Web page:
Friends group hopes Batley Library will be a community hub

Batley library. (D512C430)
Batley library. (D512C430)

We want Batley Library to be at the heart of the community, is the message from the library’s newly-formed support group.

The Friends of Batley Library met for the first time last week to discuss new ideas about the service.

Its chairman Simon Roadnight said the group did not aim to run the library but to “support the existing staff and the wonderful services they already provided”.

It also wants to bring fresh ideas to get more community activities operating from the building on Market Place.

Mr Roadnight said: “One of the main points I would like to emphasise time and again is that this is your library so please make the most of it.

“Libraries, just like many other services, have had to adapt over the years.

“We will all remember them as quiet places to go for a bit of peace whilst reading a book or newspaper.

“But today’s library offers so much more and even that must expand to serve the public demand.”

Several clubs are already based at the library, which also runs information and learning sessions and has books and computers for public use.

But the Friends committee discussed new ideas including forming a Batley Library walking group, running open mic nights for local poets, hosting reading competitions between schools and staging Christmas events for young children.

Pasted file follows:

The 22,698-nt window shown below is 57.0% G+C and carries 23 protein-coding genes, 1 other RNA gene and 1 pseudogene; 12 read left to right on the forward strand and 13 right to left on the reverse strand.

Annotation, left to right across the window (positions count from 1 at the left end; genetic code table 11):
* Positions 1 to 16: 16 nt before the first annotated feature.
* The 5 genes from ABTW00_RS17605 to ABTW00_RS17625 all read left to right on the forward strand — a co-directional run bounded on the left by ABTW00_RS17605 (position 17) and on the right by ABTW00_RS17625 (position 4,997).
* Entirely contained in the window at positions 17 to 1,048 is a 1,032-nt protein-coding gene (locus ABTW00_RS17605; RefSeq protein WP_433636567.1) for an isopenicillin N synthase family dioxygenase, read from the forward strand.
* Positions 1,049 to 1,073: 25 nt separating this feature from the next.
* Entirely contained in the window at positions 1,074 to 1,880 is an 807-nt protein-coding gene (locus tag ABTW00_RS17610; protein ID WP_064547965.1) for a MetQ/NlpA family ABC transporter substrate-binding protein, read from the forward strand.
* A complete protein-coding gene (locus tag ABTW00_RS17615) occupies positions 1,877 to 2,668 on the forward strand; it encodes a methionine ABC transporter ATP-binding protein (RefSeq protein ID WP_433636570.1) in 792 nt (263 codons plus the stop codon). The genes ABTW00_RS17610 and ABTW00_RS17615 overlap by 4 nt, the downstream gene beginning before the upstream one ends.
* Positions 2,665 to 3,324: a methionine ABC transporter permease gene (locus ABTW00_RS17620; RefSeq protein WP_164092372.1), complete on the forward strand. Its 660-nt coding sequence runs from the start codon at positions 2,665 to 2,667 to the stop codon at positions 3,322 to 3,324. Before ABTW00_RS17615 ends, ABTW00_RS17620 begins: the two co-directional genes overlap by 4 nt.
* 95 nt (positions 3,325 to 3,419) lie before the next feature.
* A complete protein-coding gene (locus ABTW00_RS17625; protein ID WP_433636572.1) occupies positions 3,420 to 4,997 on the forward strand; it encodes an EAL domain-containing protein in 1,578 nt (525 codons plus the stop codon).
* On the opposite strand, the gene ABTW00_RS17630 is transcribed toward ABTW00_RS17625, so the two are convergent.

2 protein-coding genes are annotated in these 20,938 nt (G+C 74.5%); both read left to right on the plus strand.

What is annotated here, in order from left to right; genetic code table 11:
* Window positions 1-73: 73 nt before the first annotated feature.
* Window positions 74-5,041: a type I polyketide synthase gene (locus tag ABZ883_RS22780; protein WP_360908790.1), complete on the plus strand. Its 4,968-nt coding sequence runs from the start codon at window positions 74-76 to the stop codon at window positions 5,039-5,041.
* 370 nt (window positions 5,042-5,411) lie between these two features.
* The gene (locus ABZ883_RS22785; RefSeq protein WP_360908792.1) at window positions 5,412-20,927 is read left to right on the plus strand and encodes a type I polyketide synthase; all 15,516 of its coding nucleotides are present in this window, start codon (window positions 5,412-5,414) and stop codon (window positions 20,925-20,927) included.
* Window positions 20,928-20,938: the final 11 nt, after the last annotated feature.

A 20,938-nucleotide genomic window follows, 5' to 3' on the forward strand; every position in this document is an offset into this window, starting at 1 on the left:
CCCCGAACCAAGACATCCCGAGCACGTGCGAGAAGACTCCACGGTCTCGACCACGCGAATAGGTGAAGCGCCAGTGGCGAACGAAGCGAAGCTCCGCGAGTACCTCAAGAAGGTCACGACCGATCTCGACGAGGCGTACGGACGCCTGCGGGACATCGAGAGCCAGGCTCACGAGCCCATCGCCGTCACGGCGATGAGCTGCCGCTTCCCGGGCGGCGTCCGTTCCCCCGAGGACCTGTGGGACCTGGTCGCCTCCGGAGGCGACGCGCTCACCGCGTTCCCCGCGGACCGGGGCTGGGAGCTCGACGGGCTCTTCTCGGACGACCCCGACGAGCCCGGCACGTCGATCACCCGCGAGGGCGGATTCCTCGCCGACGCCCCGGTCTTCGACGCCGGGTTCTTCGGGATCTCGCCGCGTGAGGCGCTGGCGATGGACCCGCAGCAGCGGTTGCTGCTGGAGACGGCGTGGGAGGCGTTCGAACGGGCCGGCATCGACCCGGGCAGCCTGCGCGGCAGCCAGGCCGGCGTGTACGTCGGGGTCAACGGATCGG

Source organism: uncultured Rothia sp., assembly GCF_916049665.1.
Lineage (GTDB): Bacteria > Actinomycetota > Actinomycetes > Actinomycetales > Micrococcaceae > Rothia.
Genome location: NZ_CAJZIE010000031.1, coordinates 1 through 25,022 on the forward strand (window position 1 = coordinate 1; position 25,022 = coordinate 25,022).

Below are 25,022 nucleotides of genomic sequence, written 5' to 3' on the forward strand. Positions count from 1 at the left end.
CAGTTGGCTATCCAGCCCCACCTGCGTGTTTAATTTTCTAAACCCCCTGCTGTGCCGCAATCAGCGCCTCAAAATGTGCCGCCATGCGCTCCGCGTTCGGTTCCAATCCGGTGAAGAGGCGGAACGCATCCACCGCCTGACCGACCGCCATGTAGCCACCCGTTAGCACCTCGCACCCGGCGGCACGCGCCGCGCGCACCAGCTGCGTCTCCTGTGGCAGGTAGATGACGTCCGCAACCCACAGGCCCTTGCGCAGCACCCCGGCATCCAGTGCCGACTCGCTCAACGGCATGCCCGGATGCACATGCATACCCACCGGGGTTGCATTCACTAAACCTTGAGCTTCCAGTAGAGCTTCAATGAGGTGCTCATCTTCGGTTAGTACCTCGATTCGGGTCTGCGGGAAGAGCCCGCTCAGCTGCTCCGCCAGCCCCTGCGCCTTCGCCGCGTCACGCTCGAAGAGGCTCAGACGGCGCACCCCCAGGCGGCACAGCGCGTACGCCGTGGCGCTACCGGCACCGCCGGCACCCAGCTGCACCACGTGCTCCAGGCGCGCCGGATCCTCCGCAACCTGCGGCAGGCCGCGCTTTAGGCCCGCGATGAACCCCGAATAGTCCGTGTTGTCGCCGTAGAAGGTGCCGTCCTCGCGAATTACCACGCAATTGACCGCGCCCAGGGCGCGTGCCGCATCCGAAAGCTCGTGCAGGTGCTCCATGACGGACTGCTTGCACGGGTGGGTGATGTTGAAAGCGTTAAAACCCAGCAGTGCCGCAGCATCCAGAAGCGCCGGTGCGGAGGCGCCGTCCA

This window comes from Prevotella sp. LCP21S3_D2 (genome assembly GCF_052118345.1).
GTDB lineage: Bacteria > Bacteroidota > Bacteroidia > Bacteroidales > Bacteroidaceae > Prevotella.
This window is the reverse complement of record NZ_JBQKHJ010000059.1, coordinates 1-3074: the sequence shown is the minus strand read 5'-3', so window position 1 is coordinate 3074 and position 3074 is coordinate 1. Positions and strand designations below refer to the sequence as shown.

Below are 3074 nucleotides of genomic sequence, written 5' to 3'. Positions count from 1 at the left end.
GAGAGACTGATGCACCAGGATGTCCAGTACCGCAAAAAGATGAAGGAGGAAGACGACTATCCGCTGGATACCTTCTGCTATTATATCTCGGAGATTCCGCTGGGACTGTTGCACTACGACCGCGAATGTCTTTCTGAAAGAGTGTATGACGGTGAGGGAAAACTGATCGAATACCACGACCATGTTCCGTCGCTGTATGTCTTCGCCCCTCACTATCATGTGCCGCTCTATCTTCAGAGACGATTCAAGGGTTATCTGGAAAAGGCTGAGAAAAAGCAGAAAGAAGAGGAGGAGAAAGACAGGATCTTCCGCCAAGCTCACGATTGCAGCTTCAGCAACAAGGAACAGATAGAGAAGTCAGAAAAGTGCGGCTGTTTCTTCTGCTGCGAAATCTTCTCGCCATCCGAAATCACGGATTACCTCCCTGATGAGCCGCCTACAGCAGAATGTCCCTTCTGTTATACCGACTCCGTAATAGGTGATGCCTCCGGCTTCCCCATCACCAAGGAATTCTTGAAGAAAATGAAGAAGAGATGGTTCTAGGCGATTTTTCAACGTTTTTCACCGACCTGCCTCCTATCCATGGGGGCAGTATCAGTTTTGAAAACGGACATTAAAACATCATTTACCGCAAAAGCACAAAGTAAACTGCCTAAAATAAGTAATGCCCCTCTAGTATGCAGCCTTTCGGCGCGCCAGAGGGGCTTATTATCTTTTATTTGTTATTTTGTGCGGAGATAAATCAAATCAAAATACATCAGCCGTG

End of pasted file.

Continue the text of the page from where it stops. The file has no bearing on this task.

Members also suggested holding history events where people could discover what life was like in Batley during different periods, and staging debates and discussions around different topics.

Mr Roadnight said: “These are just some of the ideas being bandied about the moment but they can be enhanced further by people suggesting other ideas. What we want above all is more community involvement.”

Library manager Kathryn Parry and Kirklees area manager Alison Peaden welcomed the Friends’ help in managing the library and broadening its scope.

The Friends group was formed after the fate of library became uncertain, when Kirklees Council was hit with a cut to its libraries budget.

More than 10,000 people signed a petition to save the library. Historian Malcolm Haigh was among those leading the campaign. He transferred funds from the now defunct Batley Environment Forum to support the Friends’ group in safeguarding the library’s future.

Local artists David Martin also offered to donate proceeds of some of his prints into helping fund the Friends, whose members do not have to pay a sign-up fee.

The group’s second public meeting will be held in the library on Saturday, December 5 at 1pm.